News Paul Bongiorno: Joe Biden’s tax promise for working Americans challenges Australia’s ‘fair go’
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Paul Bongiorno: Joe Biden’s tax promise for working Americans challenges Australia’s ‘fair go’

Paul Bongiorno muses that Labor could better tackle inequity if voters trusted Anthony Albanese like Joe Biden. Photo: Getty/TND
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Since the election of Joe Biden as the next president of the United States much focus has been on his ambitious climate change policies, but no less ambitious is his suite of tax reforms.

Mr Biden is aiming to raise about $3.67 trillion over a decade – that’s right, trillion dollars – to fund his promises to the “working families” in middle America.

In his victory speech the president-elect said he believed Americans had called on him to “battle to restore decency, defend democracy and give everybody in this country a fair shot”.

The “fair shot” is a bazooka aimed at repealing the top end of Donald Trump’s obscenely generous 2017 tax cuts and concessions to “billionaires and corporations”.

Donald Trump
US President Donald Trump was proud of his 2017 tax cuts.

One report has it that the President flew to his Mar-a-Lago resort in Florida after the tax cuts passed Congress and boasted to his mega wealthy mates he had just made them “all richer.”

The Biden campaign survived fact checks of its claim that “Trump wants to give the 100 richest billionaires – who have made $344 billion during the COVID-19 crisis, a combined $29 billion tax cut”.

This monument to “trickle-down economics” was an edifice the Biden-led Democrats were prepared to risk demolishing, even though the Republicans and their media allies went into hysterical overdrive claiming all taxpayers would be hit.

Again, mainstream media fact checks supported the Biden claim that “no American earning up to $400,000 would lose their tax relief’’.

Mr Biden said billionaires and corporations were his target and he was able to convince millions of voters to trust him.

It is hard to imagine any Australian political leader going to a federal election promising to raise the top personal income tax rate as well as the corporate rate.

 

And imagine if an Australian political leader promised to impose “a minimum tax on corporations so that none get away with paying no taxes”.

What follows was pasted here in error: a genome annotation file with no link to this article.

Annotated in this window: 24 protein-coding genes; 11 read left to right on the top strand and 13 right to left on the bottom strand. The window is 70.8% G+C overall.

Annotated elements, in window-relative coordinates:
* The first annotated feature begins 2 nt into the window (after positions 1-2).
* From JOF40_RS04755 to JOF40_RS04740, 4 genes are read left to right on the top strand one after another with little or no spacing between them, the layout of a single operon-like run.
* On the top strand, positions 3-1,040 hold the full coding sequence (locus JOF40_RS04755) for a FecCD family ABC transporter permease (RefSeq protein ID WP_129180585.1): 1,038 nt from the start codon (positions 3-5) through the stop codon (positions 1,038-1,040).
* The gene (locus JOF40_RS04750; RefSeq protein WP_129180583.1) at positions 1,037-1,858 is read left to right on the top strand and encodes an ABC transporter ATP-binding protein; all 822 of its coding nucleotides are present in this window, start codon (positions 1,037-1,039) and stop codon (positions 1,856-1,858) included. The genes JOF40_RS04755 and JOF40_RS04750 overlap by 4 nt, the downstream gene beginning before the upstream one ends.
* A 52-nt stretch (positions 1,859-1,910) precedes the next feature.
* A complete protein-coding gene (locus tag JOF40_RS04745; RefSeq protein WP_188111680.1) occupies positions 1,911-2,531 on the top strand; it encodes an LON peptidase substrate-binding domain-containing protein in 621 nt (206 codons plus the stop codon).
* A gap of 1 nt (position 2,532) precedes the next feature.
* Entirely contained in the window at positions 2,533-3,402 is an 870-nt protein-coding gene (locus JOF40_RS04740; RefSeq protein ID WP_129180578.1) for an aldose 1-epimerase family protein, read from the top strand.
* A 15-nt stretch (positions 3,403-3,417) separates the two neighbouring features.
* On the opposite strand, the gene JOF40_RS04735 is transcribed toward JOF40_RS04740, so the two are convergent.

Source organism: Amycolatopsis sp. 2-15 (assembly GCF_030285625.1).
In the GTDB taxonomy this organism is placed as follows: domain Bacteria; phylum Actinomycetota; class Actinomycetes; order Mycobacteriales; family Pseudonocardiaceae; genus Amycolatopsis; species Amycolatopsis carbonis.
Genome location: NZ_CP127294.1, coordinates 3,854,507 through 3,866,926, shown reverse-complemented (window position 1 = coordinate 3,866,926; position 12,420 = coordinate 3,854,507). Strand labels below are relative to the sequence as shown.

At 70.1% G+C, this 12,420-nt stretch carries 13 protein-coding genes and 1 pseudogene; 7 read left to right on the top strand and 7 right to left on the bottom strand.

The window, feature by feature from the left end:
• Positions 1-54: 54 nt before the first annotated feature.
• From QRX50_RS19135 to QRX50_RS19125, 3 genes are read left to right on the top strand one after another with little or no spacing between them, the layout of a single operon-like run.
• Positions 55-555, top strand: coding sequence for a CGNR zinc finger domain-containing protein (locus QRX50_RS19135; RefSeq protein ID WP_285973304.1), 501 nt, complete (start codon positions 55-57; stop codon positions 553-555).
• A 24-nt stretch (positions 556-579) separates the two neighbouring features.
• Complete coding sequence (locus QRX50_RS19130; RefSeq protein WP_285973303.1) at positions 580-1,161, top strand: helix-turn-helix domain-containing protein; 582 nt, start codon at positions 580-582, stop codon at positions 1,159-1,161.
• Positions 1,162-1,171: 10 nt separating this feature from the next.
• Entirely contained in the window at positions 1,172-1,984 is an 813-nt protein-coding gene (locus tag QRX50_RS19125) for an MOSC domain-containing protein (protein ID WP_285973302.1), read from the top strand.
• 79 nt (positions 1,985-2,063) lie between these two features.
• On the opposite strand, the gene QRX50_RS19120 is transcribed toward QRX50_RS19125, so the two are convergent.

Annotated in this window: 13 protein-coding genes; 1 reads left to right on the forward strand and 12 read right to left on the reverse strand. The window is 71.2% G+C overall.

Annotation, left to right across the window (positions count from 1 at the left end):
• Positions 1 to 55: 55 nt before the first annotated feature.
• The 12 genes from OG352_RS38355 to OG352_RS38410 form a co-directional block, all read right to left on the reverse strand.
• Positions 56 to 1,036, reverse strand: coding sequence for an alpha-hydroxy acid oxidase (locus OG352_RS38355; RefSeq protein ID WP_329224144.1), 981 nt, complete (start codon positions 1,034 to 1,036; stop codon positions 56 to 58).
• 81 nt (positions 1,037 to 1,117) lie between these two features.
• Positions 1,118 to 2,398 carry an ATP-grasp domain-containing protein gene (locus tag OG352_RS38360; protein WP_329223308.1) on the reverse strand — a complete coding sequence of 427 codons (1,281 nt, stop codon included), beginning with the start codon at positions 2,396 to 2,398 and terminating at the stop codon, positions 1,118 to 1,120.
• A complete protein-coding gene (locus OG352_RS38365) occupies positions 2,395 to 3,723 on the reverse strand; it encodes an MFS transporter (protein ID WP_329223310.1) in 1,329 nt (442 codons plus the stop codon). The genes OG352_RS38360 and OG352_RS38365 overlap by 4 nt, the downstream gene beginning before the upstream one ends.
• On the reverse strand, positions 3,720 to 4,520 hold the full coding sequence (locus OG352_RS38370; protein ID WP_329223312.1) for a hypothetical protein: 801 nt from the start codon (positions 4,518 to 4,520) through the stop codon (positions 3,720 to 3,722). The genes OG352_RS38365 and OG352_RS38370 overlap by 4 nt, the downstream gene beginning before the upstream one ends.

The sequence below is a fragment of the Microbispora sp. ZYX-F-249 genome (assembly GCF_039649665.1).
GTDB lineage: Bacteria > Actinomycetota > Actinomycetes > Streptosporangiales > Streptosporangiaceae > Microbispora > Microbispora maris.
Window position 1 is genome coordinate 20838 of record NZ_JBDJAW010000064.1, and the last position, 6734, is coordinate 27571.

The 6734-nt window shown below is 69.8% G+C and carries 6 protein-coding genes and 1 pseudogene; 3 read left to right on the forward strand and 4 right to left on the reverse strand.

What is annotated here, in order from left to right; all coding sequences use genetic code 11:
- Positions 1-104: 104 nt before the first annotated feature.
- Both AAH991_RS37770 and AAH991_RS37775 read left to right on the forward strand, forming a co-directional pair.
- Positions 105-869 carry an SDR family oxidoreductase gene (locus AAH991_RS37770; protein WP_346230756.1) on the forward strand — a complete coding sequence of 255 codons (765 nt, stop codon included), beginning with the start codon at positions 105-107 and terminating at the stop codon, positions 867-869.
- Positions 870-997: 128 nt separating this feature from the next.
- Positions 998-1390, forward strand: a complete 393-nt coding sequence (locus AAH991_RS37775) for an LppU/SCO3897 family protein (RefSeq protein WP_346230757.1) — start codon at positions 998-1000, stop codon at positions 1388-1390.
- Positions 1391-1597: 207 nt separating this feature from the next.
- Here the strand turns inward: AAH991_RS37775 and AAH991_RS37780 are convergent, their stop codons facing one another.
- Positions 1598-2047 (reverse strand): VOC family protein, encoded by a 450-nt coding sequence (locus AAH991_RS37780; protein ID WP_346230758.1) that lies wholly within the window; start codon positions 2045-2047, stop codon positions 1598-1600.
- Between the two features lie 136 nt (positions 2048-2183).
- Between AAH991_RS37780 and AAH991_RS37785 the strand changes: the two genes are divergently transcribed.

Last week Labor’s Joel Fitzgibbon was worried his “old mate” Anthony Albanese would be encouraged into overreach on climate policies after the Biden win.

Joel Fitzgibbon has privately urged the ALP to stop pretending it's a "government-in-exile".
Joel Fitzgibbon has warned the Labor Party about an overreach on climate policies and tax. Photo: AAP

Mr Fitzgibbon was just as concerned about overreach on tax as Mr Albanese and his treasury spokesman Jim Chalmers had left open the prospect of repealing the top end of the Morrison government’s Stage Three tax cuts due in 2024.

This would hit people with incomes above $180,000 or $200,000 depending on where the repeal would land.

Never mind, coal miners in Mr Fitzgibbon’s seat can earn up to those amounts he claims and he says he has a very simple view on the question of tax: “Never get in the way of a punter and a legislated tax cut.”

His concerns are understandable; the Prime Minister has already seized on Labor’s musings on Stage Three to say Mr Albanese is as big a taxer as his predecessor Bill Shorten.

When you have a look at the suite of tax changes Mr Shorten proposed, mainly to do with trimming generous tax concessions, they are tinkering at the edges compared with the Biden agenda.

Clive Palmer Bill Shorten
Clive Palmer claimed in the 2019 election that Bill Shorten’s suite of policies were not to be trusted.

But they were enough for mining and property developer billionaire Clive Palmer to falsely claim in saturation advertising costing him about $80 million that Labor “will bring back death taxes”.

The Liberals themselves successfully ran the line “Labor will tax you to death”.

The Australian National University’s 2019 election survey found voters trusted Mr Morrison on tax and the economy more than Labor’s Bill Shorten.

And maybe that’s a significant difference.

Mr Trump always knew that Mr Biden had a well-established reputation as a credible and inclusive political operator he rightly feared.

But the question still remains, if Labor had a leader voters felt they could trust as much as a significant majority of Americans trusted Mr Biden, could they sell tax policies that address the inherent inequity we now have?

The inequity is there for all to see.

Australia Institute analysis says the Stage Three tax cuts will go mainly to high-income taxpayers with over half going to the top 10 per cent, 72 per cent going to the top 20 per cent, while the bottom half get only 5 per cent and the bottom 20 per cent of taxpayers get nothing.

All for a cost of $130 billion.

Mr Biden talks about giving everyone a “fair shot” in the US.

Here in the land of the “fair go” surely it’s time to live up to our preferred self-image.

Paul Bongiorno AM is a veteran of the Canberra Press Gallery, with 40 years’ experience covering Australian politics